2012 Olympic babies live 30 years longer than their 1908 counterparts
Now, almost all die after retirement – in 1908 almost all died before
Partnership, one of the UK’s leading enhanced annuity specialists, reveals startling data from the last 2 London Olympics (1908 and 1948) highlighting dramatic changes in UK life expectancy and massive retirement challenges for today’s elderly.
2012 Olympic babies live nearly 30 years longer than their 1908 counterparts
- Average Life expectancy in 1908 was roughly 50 for men and 54 years for women (1911 Census), in 1948 it was 66 (for males)*. Today at birth it is predicted to be 78 for men and 82 for women. (Actuaries Department)
Only 100 centenarians were alive during the 1908 – this has grown 90 fold today
- In 1911 there were an estimated 100 centenarians (1911 Census). Now this has grown 90 fold to 9,300 today (ONS). Of the 826,000 babies born this year, 35% will be alive in 2112 (ONS)
Today pensioners will spend a third of their lives in retirement, in 1908 only a quarter survived to pensions age
- In 1909, only 24% of the population (500,000) survived to 70 to get a pension. Those who did lived for just 9 years more (DWP); Today 84% (over 12 million) make it to collect our state pensions (60 women and 65 for men) and live, on average for a further 24 years – a third of our lives in retirement (DWP)
If there is a 2050 UK Olympics the situation will be dramatically different
- By 2050, there will be 250,000 new centenarians EACH YEAR and 2 workers for each pensioner (DWP). Britain will have to spend £80 billion per year above what it does now on pensions, long term elderly care and the NHS” (OECD, 23 May 2011)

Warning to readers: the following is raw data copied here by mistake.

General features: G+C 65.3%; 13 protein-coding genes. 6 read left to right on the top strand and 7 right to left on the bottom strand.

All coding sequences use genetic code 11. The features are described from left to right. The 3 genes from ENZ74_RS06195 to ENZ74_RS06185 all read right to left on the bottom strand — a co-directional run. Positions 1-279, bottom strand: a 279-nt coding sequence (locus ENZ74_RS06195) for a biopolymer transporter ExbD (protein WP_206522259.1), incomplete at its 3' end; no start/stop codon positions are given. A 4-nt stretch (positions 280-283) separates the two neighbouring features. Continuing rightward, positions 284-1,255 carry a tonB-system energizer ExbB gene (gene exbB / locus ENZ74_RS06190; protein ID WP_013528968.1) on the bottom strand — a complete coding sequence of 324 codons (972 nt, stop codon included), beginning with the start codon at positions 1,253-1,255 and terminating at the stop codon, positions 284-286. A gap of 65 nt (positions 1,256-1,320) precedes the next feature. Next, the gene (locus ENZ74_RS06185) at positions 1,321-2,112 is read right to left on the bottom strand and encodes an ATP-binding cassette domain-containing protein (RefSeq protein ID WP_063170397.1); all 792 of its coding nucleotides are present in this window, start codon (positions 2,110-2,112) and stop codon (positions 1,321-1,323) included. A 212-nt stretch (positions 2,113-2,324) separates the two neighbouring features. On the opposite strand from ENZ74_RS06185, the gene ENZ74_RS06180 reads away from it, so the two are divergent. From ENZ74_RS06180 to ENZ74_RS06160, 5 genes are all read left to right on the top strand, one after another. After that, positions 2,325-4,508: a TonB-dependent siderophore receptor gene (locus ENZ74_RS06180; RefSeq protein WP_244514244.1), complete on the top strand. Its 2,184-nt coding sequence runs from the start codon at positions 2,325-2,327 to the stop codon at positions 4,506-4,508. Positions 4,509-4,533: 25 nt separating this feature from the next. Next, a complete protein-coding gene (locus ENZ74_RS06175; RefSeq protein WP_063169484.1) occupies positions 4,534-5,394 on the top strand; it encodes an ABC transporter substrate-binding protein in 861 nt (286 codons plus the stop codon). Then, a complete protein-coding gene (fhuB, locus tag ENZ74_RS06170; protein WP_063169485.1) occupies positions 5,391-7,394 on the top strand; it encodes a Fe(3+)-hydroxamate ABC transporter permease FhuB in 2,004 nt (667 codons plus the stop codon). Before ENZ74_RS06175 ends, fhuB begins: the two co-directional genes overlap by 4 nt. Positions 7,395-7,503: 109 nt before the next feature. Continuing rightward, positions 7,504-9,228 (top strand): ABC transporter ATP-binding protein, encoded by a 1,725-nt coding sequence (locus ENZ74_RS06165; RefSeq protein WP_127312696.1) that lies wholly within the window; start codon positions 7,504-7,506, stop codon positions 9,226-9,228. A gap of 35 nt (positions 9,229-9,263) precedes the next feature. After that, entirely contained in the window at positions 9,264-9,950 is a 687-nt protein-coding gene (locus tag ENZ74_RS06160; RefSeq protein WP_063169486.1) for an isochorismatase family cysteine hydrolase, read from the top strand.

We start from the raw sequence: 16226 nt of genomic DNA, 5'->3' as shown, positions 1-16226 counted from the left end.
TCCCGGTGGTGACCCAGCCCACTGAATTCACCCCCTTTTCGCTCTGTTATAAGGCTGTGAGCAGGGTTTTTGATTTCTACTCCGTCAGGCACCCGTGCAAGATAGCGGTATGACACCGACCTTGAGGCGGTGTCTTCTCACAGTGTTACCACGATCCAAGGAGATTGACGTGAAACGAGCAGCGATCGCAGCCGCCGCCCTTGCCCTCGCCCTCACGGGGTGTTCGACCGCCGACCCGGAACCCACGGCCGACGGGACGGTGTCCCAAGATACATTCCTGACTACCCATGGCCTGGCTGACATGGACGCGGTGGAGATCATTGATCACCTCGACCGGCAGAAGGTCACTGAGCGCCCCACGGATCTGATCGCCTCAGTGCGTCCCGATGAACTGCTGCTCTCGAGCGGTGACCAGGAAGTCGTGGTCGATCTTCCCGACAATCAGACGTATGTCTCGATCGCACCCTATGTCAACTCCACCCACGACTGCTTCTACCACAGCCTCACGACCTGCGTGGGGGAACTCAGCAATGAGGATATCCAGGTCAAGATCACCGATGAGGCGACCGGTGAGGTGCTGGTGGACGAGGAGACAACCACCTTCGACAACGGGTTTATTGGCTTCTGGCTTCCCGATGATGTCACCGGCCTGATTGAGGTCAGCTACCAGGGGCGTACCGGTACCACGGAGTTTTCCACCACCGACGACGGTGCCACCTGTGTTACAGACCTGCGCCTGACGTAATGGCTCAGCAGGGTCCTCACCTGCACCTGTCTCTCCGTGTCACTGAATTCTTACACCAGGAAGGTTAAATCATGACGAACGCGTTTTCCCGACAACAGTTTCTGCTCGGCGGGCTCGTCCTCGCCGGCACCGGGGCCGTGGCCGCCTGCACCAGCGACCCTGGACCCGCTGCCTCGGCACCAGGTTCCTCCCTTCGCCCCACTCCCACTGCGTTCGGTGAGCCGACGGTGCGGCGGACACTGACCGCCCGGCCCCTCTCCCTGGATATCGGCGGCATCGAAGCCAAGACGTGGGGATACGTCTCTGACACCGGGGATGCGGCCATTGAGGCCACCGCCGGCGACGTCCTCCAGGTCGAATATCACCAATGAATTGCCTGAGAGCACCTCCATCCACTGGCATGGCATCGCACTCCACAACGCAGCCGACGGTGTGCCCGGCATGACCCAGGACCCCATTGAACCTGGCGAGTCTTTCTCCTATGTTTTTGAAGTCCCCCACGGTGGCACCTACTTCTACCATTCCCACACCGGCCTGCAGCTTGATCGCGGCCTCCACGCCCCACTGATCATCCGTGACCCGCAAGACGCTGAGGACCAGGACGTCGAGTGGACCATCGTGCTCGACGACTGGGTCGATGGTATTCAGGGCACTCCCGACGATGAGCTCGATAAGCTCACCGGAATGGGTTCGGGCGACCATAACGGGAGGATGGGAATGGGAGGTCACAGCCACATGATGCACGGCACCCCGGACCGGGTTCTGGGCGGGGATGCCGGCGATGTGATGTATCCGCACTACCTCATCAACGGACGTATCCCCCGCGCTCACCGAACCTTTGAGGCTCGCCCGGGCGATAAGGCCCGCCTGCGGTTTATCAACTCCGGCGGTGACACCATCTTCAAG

Commenting, Steve Groves, Chief Executive of Partnership said: “Nothing demonstrates the impact of improved medical treatment, housing and living standards, and nutrition than the figures for increased life expectancy across the last 3 London Olympics.
“A baby Born today is estimated to live approximately 15 years longer than those born during the 1948 Olympics, when London last hosted the event, and 30 years longer than those born during the 1908 London Olympics.
“We should celebrate greater longevity – however the retirement funding challenges are immense.
“In 1908 only a quarter survived to reach the pension age of 70. Today over 80% of us (12 million people) will reach pension age – and will spend a remarkable 24 years in retirement – almost a third of their lives.
“It has never been so important for us to save for the costs of our retirement. As the number of people in work shrink from 10 workers for every pensioner in 1908 to 4:1 today, it is inevitable that the Government must place most of the burden for funding old age on the elderly.
“The challenge for Government is extreme as it is estimated that in 2050 Britain will have to spend £80 billion per year above what it does now on pensions, long term elderly care and the NHS.
“However, there are a range of solutions available to the elderly, which they can exercise now.
“The 40% of people at retirement who are eligible for an enhanced annuity for health or lifestyle conditions can increase their retirement income by up to 40% for life, if they shop around for the best annuity rate. Currently only 17% do so!
“The elderly can also take advantage of their housing wealth, with people aged over 55 estimated to own nearly two thirds of net housing wealth (Council Mortgage Lenders, 2009). They can either downsize or purchase equity release products to generate further income in retirement.
“The challenge is most extreme for our very oldest. For every centenarian who watched the 1908 Olympics there are over 120 centenarians alive today. It is our very oldest, who are set to grow fastest, and who are likely to have to fund many years of care**.
“It is important to reflect on the fact that 35% of children who are born this year may well live to see an Olympic games if it was held in London in 2112! Let us hope they do, and that they have a happy life – they are certainly likely to have long ones!”